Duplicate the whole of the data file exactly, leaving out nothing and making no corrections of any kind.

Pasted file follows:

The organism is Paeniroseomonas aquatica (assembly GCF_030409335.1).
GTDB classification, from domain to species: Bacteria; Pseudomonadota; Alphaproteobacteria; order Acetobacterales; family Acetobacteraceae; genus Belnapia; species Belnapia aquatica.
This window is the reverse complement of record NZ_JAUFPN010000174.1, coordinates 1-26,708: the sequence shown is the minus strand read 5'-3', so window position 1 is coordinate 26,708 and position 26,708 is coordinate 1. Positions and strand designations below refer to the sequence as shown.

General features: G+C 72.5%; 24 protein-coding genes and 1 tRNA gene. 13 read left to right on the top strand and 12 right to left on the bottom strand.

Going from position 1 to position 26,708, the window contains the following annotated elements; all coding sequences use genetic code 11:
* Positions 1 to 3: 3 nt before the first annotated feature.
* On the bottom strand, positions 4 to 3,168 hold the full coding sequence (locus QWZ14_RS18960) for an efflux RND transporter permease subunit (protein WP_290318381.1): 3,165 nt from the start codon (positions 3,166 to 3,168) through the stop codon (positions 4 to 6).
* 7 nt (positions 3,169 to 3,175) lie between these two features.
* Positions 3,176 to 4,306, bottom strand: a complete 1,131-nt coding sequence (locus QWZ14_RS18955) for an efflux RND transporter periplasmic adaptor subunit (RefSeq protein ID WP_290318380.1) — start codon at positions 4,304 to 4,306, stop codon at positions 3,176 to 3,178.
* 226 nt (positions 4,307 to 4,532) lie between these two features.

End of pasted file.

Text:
The organism is Paeniroseomonas aquatica (assembly GCF_030409335.1).
GTDB classification, from domain to species: Bacteria; Pseudomonadota; Alphaproteobacteria; order Acetobacterales; family Acetobacteraceae; genus Belnapia; species Belnapia aquatica.
This window is the reverse complement of record NZ_JAUFPN010000174.1, coordinates 1-26,708: the sequence shown is the minus strand read 5'-3', so window position 1 is coordinate 26,708 and position 26,708 is coordinate 1. Positions and strand designations below refer to the sequence as shown.

General features: G+C 72.5%; 24 protein-coding genes and 1 tRNA gene. 13 read left to right on the top strand and 12 right to left on the bottom strand.

Going from position 1 to position 26,708, the window contains the following annotated elements; all coding sequences use genetic code 11:
* Positions 1 to 3: 3 nt before the first annotated feature.
* On the bottom strand, positions 4 to 3,168 hold the full coding sequence (locus QWZ14_RS18960) for an efflux RND transporter permease subunit (protein WP_290318381.1): 3,165 nt from the start codon (positions 3,166 to 3,168) through the stop codon (positions 4 to 6).
* 7 nt (positions 3,169 to 3,175) lie between these two features.
* Positions 3,176 to 4,306, bottom strand: a complete 1,131-nt coding sequence (locus QWZ14_RS18955) for an efflux RND transporter periplasmic adaptor subunit (RefSeq protein ID WP_290318380.1) — start codon at positions 4,304 to 4,306, stop codon at positions 3,176 to 3,178.
* 226 nt (positions 4,307 to 4,532) lie between these two features.